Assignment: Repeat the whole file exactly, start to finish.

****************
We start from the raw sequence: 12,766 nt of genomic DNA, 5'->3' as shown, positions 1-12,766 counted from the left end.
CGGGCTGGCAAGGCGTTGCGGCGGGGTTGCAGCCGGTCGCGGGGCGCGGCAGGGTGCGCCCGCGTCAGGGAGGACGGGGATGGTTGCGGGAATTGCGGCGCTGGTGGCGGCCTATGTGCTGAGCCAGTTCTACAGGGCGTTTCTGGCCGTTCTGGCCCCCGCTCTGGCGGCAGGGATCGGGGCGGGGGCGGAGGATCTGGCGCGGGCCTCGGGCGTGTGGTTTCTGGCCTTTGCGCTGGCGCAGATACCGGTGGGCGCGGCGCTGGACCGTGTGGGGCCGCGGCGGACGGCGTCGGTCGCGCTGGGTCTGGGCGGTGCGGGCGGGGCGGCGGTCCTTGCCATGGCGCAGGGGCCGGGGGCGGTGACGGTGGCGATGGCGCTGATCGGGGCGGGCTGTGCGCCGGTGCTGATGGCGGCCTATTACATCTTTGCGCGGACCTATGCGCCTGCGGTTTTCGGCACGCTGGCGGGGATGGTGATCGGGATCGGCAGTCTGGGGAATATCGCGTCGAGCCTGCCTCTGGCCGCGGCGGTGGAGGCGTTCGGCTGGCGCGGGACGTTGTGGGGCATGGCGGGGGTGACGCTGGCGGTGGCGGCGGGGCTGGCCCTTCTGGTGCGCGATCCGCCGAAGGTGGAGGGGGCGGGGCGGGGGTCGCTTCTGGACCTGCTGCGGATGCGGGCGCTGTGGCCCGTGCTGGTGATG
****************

We start from the raw sequence: 12,766 nt of genomic DNA, 5'->3' as shown, positions 1-12,766 counted from the left end.
CGGGCTGGCAAGGCGTTGCGGCGGGGTTGCAGCCGGTCGCGGGGCGCGGCAGGGTGCGCCCGCGTCAGGGAGGACGGGGATGGTTGCGGGAATTGCGGCGCTGGTGGCGGCCTATGTGCTGAGCCAGTTCTACAGGGCGTTTCTGGCCGTTCTGGCCCCCGCTCTGGCGGCAGGGATCGGGGCGGGGGCGGAGGATCTGGCGCGGGCCTCGGGCGTGTGGTTTCTGGCCTTTGCGCTGGCGCAGATACCGGTGGGCGCGGCGCTGGACCGTGTGGGGCCGCGGCGGACGGCGTCGGTCGCGCTGGGTCTGGGCGGTGCGGGCGGGGCGGCGGTCCTTGCCATGGCGCAGGGGCCGGGGGCGGTGACGGTGGCGATGGCGCTGATCGGGGCGGGCTGTGCGCCGGTGCTGATGGCGGCCTATTACATCTTTGCGCGGACCTATGCGCCTGCGGTTTTCGGCACGCTGGCGGGGATGGTGATCGGGATCGGCAGTCTGGGGAATATCGCGTCGAGCCTGCCTCTGGCCGCGGCGGTGGAGGCGTTCGGCTGGCGCGGGACGTTGTGGGGCATGGCGGGGGTGACGCTGGCGGTGGCGGCGGGGCTGGCCCTTCTGGTGCGCGATCCGCCGAAGGTGGAGGGGGCGGGGCGGGGGTCGCTTCTGGACCTGCTGCGGATGCGGGCGCTGTGGCCCGTGCTGGTGATG